May 2018 Extensive Israel Tour Summary – Day 5


(Theme of the Day: Claiming God as our fortress & thirsting for Him!) 

The entire day today was spent in the Judean Desert on the western side of the Dead Sea.  It would be a sunny and warmer day, with highs in the upper 80s. 



Masada (from the southerly view)

Following a early rise from our “Bedouin tents” and breakfast, we drove just about 6 miles east to Masada. As we approached this famous Jewish site, we read from Psalm 18:1-2 where “metzadais mentioned as the Hebrew word for “fortress.” Upon arriving, most in the group hiked the Roman ramp to the top, while a few others drove around to the eastern side and took the cable car to the top. Masada was one of Herod the Great’s “palace-fortresses” that was later used (after 70 AD) as a place of refuge for about three years for 967 Jews. On top we saw a few massive cisterns, the western palace, the casemate wall, the synagogue, and a glimpse of the northern palace. Since they were working on restoring the Snake Path from last weeks unusual flash floods here, no one could walk down. So we all had to take the cable car to the bottom.



The oasis of Engedi in the Judean Desert

Driving only about 15 minutes north, we arrived at Engedi. Most in the group walked up the canyon while others visited the Talmudic 3rd century AD synagogue. We read from Songs of Songs 1 (“henna blossoms of Engedi”), 2 Chronicles 20 (“Ascent of Ziz”), and 1 Samuel 24 (the David and Saul “cave encounter”). Hiking up to the water falls, some enjoyed getting wet in the natural springs that flow here all year long.



The ruins of Qumran

Continuing to drive north about 30 minutes, we came to Qumran. This is no doubt the most significant archeological site in Israel. A number (25?) in the group got dropped off for the hike to “Cave 1” (where the first Dead Sea Scrolls were found in 1947), while others ate lunch at the visitor center. We also visited the site of Qumran where we saw many mikvot (ritual baths), the scriptorium, and cisterns. In front of Cave 4 we paused to rejoice in the preservation of God’s Word. We also read from “Psalm 151” (humbly written by David). It was found in Cave 11 in 1956.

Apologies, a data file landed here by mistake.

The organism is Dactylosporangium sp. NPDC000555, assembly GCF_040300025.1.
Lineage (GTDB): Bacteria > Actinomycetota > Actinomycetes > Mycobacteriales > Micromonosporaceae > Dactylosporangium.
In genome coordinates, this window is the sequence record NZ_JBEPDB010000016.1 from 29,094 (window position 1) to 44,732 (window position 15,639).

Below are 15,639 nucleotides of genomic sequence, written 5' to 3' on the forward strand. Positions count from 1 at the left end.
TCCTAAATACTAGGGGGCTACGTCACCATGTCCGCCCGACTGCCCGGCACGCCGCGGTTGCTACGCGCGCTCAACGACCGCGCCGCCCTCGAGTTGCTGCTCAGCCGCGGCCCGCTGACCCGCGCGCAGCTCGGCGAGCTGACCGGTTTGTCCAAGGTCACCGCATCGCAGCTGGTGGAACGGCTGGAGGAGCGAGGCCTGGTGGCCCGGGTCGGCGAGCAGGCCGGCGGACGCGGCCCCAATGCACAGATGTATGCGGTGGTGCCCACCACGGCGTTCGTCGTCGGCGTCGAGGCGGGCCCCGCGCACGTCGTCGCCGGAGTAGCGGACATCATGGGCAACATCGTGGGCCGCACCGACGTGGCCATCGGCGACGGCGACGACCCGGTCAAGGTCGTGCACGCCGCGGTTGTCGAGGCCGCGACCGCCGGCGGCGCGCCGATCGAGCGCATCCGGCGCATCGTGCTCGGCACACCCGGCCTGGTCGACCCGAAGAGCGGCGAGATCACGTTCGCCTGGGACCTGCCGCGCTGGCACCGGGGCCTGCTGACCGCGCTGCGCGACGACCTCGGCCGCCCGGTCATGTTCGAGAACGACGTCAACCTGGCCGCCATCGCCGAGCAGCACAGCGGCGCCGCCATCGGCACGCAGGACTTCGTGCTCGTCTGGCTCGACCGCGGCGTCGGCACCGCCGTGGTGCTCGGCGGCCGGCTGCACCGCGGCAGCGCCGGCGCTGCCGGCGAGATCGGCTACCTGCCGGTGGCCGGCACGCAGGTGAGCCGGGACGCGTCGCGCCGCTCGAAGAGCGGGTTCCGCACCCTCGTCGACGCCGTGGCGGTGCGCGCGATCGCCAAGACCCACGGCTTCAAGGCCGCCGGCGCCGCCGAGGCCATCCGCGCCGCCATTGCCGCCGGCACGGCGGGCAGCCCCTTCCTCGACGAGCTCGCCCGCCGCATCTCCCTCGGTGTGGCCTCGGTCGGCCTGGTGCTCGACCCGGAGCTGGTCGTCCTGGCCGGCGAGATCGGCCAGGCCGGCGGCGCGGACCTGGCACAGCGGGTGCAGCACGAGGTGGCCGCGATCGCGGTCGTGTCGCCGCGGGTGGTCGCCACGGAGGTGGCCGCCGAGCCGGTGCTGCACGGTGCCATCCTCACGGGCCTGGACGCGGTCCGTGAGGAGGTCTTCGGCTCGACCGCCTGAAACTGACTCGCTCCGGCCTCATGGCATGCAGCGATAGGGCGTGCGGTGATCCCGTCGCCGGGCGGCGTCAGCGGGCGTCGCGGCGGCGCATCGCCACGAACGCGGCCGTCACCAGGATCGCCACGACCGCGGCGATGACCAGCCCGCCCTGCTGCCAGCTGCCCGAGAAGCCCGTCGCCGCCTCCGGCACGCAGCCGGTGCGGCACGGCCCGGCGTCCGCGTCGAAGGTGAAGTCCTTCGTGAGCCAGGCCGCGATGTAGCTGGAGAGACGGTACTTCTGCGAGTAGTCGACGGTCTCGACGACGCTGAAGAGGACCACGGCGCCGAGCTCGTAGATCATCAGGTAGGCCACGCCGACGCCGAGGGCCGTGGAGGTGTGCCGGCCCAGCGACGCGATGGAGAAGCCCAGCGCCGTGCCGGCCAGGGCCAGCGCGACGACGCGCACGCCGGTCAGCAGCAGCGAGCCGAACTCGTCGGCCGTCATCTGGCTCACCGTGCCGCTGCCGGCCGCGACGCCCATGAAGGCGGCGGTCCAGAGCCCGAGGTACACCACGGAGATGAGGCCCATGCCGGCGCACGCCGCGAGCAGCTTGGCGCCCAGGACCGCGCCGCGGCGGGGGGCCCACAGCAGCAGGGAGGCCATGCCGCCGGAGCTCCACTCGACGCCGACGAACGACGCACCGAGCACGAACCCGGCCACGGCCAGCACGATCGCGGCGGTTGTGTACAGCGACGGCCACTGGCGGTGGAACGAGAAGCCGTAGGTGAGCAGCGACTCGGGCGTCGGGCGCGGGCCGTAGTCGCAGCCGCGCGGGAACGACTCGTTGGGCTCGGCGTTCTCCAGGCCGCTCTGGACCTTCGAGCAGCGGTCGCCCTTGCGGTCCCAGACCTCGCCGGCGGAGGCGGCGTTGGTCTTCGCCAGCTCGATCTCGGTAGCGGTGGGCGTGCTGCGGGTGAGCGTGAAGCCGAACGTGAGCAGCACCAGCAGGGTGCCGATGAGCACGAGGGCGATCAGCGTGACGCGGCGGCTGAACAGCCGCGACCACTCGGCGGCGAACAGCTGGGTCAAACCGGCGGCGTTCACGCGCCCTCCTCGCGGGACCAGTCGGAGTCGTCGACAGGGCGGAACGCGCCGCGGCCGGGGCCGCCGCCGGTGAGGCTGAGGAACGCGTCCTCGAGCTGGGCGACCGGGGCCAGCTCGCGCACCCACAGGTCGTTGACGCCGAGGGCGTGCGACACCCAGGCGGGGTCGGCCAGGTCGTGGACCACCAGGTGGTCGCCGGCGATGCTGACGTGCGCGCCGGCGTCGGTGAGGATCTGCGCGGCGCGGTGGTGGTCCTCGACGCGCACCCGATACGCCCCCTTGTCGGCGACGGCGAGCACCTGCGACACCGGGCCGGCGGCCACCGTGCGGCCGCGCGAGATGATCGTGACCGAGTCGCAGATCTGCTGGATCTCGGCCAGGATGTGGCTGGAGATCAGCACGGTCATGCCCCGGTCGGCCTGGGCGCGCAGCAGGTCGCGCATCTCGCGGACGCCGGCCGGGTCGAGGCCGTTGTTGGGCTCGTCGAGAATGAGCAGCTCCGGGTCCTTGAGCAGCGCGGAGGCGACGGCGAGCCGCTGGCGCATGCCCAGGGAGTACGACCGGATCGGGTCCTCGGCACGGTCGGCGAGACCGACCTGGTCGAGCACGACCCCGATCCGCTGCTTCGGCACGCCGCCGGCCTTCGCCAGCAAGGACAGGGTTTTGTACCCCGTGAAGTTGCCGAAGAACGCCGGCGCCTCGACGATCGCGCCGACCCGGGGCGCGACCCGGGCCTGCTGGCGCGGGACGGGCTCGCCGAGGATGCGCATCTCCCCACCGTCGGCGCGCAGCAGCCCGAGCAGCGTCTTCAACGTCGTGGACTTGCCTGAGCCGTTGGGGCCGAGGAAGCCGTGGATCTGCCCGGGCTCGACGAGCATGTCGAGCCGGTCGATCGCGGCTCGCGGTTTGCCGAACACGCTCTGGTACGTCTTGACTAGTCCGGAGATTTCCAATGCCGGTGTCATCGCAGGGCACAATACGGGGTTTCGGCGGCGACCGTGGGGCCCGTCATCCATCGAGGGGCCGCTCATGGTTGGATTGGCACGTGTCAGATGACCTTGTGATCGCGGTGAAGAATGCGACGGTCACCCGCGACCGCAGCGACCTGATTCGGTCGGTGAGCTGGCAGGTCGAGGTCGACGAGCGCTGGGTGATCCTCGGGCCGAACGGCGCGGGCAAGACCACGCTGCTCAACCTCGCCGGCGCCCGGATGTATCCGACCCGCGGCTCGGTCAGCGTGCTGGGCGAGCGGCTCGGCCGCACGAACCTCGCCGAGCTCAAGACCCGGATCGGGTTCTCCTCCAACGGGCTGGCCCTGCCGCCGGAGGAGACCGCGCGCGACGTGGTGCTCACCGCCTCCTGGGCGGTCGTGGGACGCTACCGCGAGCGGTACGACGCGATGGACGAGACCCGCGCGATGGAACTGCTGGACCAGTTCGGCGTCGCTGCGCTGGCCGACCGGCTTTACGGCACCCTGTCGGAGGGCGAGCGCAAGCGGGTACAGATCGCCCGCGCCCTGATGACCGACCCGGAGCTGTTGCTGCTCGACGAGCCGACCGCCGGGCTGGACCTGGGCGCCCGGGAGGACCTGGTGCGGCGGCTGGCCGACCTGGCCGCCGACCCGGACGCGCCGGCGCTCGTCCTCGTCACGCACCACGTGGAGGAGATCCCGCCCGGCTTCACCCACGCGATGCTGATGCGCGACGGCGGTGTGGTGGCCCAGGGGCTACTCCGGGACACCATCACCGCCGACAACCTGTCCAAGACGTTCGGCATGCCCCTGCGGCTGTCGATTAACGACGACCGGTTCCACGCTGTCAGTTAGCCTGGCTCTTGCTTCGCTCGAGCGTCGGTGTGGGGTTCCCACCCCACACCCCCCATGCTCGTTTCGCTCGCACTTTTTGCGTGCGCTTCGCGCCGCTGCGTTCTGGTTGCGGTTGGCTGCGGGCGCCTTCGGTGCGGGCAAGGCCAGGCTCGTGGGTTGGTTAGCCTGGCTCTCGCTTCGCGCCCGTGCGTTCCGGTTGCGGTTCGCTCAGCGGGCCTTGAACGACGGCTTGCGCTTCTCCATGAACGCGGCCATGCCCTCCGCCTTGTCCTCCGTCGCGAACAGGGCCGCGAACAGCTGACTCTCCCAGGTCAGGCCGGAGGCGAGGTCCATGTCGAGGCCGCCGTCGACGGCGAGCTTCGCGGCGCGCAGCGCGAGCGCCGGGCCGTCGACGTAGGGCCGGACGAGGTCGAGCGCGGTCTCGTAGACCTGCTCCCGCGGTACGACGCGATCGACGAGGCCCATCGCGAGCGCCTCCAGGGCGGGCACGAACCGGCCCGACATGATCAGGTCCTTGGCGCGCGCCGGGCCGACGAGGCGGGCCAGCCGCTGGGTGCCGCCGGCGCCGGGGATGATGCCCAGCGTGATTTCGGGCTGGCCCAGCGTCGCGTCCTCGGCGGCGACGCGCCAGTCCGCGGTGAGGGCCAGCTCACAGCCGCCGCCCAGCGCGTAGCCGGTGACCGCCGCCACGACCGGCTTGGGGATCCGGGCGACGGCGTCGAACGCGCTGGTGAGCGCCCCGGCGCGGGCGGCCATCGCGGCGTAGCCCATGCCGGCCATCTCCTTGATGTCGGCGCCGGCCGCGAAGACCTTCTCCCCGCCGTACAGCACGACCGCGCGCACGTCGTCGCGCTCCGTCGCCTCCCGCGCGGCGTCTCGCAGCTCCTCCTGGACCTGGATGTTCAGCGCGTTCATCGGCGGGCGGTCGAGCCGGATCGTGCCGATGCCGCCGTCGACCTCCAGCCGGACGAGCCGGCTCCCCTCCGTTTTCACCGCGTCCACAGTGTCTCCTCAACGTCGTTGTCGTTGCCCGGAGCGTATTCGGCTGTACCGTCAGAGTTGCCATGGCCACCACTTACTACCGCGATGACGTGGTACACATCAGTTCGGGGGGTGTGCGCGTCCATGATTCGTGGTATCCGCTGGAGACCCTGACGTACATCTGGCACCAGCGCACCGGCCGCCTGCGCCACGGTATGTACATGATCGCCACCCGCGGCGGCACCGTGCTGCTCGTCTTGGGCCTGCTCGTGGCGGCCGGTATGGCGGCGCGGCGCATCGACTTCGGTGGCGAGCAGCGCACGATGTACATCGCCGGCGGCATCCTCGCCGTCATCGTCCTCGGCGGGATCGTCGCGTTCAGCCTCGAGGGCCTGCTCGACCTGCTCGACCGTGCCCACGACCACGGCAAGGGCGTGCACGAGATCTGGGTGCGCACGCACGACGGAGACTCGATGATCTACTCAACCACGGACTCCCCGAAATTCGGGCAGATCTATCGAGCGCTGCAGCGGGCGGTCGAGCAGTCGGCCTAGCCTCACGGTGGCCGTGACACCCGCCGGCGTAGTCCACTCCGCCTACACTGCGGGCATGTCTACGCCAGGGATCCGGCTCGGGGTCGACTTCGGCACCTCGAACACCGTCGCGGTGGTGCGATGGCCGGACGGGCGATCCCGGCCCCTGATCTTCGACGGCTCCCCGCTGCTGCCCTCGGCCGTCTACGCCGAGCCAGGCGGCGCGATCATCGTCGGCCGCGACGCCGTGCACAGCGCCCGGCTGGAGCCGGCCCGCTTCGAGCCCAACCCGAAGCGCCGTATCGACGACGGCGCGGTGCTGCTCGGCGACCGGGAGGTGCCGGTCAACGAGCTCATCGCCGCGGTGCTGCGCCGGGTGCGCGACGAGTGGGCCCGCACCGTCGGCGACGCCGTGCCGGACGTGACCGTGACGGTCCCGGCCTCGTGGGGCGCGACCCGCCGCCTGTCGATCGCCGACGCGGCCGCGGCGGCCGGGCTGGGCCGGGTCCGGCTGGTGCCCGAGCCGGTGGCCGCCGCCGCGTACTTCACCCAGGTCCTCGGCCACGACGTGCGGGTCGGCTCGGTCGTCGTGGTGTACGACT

Qasr El-Yahud

Bethany beyond the Jordan

The Jordan River (near “Bethany beyond the Jordan,” John 1)

Changing our itinerary a little, we made a brief stop to see the Jordan River. The site located across from Jericho is called Qasr El-Yahud. According to John 1, Jesus was baptized near here. While the water is very muddy, many Catholics and Greek Orthodox come here for baptism.

Dead Sea

We ended the day with a float in the remarkable Dead Sea. It contains 33% salt and minerals. Most in the group enjoyed the uniqueness of the float. Some even enjoyed the black mud! It was a wild experience!

Close by was our kibbutz-hotel called Al Mog. We enjoyed dinner together before retiring for the evening.


(Theme of the Day: Preparing and recommitting ourselves to trust God) 

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February 2018 Israel Tour Summary/Update – Day 5


Today we left the Sea of Galilee area and drove south. Our final destination today on a day that started with steady rain through the first part of the morning was the Dead Sea. The weather improved as by late morning, with sun and clouds and highs in the 70s.

Mt. of Beatitudes

Mt. of Beatitudes

The Mt. of Beatitudes on a rainy morning

Leaving our hotel shortly after 7:30 again, we first drove to the Mt. Of Beatitudes. This was one location where Jesus delivered His sermon on the kingdom principles (this sermon would be His “go-to” message, and He shared it in other places too, see Luke 6:17-49). Overlooking a natural amphitheater and huddling together under umbrellas, we heard part of Matthew 5 in Hebrew and then in English. We enjoyed a time of reflection, song, and prayer. The words of Jesus came alive here in this place!

Kinneret Cemetery

Rachel Bluwstein

The grave of Rachel Bluwstein at the Kinneret Cemetery

Driving south to the end of the Sea of Galilee, we made a brief “extra” stop at the Kinneret Cemetery. Here Shlomo shared with us about kibbutz life in Israel. We also heard of the story of a Russian/Ukrainian Jew named Rachel Bluwstein. She was an early Jewish pioneer in the land. She is famous for her poems. She died in 1931. Her face is now on the new Israeli 20 shekel bill!

Beth Shean

Beth Shean

The Roman city of Beth Shean